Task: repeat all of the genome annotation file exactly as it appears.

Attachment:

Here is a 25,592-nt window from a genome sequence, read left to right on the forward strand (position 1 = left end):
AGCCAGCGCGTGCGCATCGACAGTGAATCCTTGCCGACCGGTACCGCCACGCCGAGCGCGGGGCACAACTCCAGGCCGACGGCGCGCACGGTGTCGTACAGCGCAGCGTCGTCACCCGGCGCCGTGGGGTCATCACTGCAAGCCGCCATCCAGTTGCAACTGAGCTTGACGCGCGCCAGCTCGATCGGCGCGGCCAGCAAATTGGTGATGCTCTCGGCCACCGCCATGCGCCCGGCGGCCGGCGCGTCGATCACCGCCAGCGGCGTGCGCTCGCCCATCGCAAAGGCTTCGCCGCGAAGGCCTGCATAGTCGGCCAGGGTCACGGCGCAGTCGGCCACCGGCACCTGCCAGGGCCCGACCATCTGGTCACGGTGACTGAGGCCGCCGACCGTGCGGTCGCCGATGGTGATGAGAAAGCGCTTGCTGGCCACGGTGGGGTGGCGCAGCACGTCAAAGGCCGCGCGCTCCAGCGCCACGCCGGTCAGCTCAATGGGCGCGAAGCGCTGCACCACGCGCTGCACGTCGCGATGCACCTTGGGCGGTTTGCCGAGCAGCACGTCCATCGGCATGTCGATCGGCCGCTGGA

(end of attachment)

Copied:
Here is a 25,592-nt window from a genome sequence, read left to right on the forward strand (position 1 = left end):
AGCCAGCGCGTGCGCATCGACAGTGAATCCTTGCCGACCGGTACCGCCACGCCGAGCGCGGGGCACAACTCCAGGCCGACGGCGCGCACGGTGTCGTACAGCGCAGCGTCGTCACCCGGCGCCGTGGGGTCATCACTGCAAGCCGCCATCCAGTTGCAACTGAGCTTGACGCGCGCCAGCTCGATCGGCGCGGCCAGCAAATTGGTGATGCTCTCGGCCACCGCCATGCGCCCGGCGGCCGGCGCGTCGATCACCGCCAGCGGCGTGCGCTCGCCCATCGCAAAGGCTTCGCCGCGAAGGCCTGCATAGTCGGCCAGGGTCACGGCGCAGTCGGCCACCGGCACCTGCCAGGGCCCGACCATCTGGTCACGGTGACTGAGGCCGCCGACCGTGCGGTCGCCGATGGTGATGAGAAAGCGCTTGCTGGCCACGGTGGGGTGGCGCAGCACGTCAAAGGCCGCGCGCTCCAGCGCCACGCCGGTCAGCTCAATGGGCGCGAAGCGCTGCACCACGCGCTGCACGTCGCGATGCACCTTGGGCGGTTTGCCGAGCAGCACGTCCATCGGCATGTCGATCGGCCGCTGGA